Deadly tick bite may have killed IN toddler

Carla Harmon
June 9, 2017

Kenley Ratliff, of IN, was surrounded by friends and family during a several-day stay at Riley Hospital for Children IN Indianapolis, where her condition worsened from a 104-degree fever to a brain infection.

On a GoFundMe page set up in Kenley's honor, the family writes, "Now our goal is to spread awareness of Rocky Mountain Spotted Fever in hopes of saving other children's lives".

With a 104 degree fever, Ratliff was given an antibiotic and placed on a breathing tube, but died early Saturday morning with a brain infection.

Kenley Ratliff, aged 2, died after being infected by a tick carrying Rocky Mountain spotted fever.

The Indiana State Health Department said it received 40 reported cases of Rocky Mountain Spotted Fever in 2016 and 30 reported cases in 2015. That's why news of a child's death possibly linked to a tick bite can be so alarming.


Kirby went on to say that Kenley's parents are determined to raise awareness of how unsafe rick bites can be. While doctors struggled to diagnose the child's illness, more physical symptoms began to appear, including swollen hands and rashes. Her family is now waiting for autopsy results to confirm whether a tick bite caused her death. "Just the condition of this poor baby laying there the way she was.it's a mother's nightmare, a father's nightmare", Kirby said.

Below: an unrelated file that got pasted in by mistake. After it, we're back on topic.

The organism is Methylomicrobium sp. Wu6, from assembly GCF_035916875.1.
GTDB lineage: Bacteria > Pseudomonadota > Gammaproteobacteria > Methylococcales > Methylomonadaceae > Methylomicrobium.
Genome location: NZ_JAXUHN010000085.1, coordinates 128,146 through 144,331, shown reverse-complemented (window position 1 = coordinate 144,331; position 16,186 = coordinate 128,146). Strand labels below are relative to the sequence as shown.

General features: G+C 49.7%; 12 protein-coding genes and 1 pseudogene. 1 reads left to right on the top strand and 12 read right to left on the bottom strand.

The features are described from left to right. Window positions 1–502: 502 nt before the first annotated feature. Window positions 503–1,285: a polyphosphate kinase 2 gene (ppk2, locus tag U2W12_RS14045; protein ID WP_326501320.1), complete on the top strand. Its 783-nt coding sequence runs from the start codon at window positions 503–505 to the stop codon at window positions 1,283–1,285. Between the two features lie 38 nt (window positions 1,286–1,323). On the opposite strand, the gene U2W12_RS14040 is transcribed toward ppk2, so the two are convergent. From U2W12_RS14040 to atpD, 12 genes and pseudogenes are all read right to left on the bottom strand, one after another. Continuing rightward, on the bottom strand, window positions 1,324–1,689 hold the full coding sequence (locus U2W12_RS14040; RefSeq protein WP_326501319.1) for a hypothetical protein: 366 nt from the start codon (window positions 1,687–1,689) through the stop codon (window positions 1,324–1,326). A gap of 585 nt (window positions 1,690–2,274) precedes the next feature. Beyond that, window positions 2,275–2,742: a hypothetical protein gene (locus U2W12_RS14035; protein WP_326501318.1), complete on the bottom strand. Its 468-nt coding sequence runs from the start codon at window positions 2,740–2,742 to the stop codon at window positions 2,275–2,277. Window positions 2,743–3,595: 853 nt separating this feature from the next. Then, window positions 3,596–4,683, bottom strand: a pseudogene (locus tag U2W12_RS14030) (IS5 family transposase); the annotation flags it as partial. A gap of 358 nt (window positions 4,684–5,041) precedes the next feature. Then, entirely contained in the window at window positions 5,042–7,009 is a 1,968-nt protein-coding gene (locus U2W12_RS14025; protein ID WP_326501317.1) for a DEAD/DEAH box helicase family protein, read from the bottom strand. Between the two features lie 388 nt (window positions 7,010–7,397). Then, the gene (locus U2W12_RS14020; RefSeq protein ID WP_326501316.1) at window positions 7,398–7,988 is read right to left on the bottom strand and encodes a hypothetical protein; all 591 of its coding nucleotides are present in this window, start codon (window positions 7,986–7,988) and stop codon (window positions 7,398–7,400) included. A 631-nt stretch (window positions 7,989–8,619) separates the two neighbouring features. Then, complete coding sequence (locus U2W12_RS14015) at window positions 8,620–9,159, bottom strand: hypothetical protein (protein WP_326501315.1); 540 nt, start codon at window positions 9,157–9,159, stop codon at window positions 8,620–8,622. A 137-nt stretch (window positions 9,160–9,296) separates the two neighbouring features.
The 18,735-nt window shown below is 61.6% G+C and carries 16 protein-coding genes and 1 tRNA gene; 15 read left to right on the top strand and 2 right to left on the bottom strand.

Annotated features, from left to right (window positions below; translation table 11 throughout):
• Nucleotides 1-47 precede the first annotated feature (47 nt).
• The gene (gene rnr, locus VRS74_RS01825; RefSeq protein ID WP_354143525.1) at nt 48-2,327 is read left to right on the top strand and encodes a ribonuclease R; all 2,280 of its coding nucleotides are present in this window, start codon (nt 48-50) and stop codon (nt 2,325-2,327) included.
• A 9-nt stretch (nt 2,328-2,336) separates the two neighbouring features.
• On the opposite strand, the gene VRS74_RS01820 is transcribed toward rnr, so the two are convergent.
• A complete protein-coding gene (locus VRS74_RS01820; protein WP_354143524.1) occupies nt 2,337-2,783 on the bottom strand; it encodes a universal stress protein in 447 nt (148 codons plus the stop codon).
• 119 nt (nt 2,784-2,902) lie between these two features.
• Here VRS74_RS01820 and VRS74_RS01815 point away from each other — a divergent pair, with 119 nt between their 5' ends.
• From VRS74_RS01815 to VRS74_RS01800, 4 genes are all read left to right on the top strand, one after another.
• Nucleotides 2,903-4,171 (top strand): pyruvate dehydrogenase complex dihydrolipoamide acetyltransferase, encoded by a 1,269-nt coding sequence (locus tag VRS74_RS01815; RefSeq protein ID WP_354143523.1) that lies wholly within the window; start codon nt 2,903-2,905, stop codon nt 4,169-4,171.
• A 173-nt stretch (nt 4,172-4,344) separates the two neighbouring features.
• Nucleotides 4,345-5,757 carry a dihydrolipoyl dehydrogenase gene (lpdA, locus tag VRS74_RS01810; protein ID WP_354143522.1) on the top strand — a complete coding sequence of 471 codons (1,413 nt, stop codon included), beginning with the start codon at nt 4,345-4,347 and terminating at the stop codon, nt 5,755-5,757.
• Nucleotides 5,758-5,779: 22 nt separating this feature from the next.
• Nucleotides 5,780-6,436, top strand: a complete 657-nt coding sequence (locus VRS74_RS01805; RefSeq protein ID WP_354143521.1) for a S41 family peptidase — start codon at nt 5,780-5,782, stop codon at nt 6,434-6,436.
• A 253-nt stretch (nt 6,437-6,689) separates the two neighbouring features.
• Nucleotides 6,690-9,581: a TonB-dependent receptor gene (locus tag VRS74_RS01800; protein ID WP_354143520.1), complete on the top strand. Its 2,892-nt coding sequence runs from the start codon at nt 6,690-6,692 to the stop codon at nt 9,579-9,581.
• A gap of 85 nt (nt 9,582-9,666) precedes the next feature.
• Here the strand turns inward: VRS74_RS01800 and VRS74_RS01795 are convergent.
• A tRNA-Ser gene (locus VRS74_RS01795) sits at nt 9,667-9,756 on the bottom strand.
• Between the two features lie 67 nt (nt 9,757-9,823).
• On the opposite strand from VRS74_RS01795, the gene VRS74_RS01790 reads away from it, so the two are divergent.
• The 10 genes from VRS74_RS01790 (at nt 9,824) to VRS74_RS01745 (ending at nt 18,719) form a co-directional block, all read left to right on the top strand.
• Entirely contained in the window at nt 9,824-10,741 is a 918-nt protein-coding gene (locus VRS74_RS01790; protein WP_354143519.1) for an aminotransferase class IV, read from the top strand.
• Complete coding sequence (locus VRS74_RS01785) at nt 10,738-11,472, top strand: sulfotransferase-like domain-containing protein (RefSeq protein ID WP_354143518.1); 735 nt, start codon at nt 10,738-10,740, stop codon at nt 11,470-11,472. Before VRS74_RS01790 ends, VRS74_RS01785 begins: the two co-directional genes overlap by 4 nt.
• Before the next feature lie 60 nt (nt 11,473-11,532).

Kenley spent most of her young life wearing a huge smile and sharing a bright presence.

According to a medical source, Rocky Mountain Spotted Fever was first identified in the Rocky Mountains. Most often they are rashes, fever, headache, and nausea.

Spreading awareness of the disgusting illness and how to prevent it is how Conn says she will cope with losing her Kinley, a part of her life and a piece of her heart.

But on Sunday the devastated family posted an update which read: 'We are very sad to inform everyone that Kenley has become an angel.


The U.S. Centers for Disease Control and Prevention (CDC) noted that the disease's progression greatly varies, and patients treated right away may have quick recovery on outpatient drugs.

Summer is almost here, and it's bringing fears of a rare tick-borne disease called Powassan.

Summer is the season when ticks are the most populous, but those numbers may be even higher this year.

Keeping grass trimmed and plants cropped around homes are good practices to prevent ticks. Wash your hands and the tick bite site with soap and water.


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